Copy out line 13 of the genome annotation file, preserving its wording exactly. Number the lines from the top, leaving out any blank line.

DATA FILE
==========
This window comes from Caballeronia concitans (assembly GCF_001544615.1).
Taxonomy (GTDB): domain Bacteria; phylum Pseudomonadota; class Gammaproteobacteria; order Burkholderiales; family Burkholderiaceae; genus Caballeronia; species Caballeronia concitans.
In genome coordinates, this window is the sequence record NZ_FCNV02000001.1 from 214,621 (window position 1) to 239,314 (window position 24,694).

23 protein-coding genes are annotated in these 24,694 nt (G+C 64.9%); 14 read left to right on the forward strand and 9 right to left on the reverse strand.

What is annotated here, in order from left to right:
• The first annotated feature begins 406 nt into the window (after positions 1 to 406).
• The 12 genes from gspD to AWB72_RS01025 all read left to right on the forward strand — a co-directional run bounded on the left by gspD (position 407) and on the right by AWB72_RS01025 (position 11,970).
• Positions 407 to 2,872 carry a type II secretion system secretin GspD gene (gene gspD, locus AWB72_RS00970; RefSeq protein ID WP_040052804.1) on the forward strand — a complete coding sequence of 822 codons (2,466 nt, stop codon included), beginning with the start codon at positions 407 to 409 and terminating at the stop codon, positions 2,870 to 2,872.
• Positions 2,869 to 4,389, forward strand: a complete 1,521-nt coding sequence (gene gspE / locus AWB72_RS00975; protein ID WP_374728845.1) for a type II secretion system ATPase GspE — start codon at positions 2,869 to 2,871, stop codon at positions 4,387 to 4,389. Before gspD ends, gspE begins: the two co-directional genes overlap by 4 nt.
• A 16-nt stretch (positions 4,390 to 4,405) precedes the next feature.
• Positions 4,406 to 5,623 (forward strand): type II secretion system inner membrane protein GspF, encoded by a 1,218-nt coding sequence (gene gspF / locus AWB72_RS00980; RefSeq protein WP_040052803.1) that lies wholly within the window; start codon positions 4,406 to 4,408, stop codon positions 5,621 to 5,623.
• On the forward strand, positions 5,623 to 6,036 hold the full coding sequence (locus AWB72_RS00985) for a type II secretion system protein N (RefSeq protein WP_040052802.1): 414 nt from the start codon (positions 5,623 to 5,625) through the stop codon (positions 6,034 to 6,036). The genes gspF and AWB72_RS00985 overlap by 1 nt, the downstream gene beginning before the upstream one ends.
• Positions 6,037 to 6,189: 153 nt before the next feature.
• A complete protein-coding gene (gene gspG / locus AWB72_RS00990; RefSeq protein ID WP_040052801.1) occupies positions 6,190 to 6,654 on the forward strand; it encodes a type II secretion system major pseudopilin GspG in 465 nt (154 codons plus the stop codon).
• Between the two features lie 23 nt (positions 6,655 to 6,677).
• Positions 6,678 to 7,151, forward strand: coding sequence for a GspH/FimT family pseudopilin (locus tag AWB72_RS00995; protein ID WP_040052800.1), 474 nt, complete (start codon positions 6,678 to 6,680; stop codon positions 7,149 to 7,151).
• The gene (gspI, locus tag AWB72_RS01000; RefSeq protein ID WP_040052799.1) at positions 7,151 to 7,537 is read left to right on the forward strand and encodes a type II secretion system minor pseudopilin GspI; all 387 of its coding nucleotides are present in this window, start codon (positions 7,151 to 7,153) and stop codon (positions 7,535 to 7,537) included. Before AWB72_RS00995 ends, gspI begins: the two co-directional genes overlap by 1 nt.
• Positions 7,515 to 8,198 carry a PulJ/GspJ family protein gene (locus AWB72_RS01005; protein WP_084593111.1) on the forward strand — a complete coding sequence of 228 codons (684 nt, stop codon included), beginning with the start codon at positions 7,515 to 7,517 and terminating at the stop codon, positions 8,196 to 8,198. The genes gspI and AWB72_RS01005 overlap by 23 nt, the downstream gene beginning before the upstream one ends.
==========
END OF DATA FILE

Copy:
• Positions 6,037 to 6,189: 153 nt before the next feature.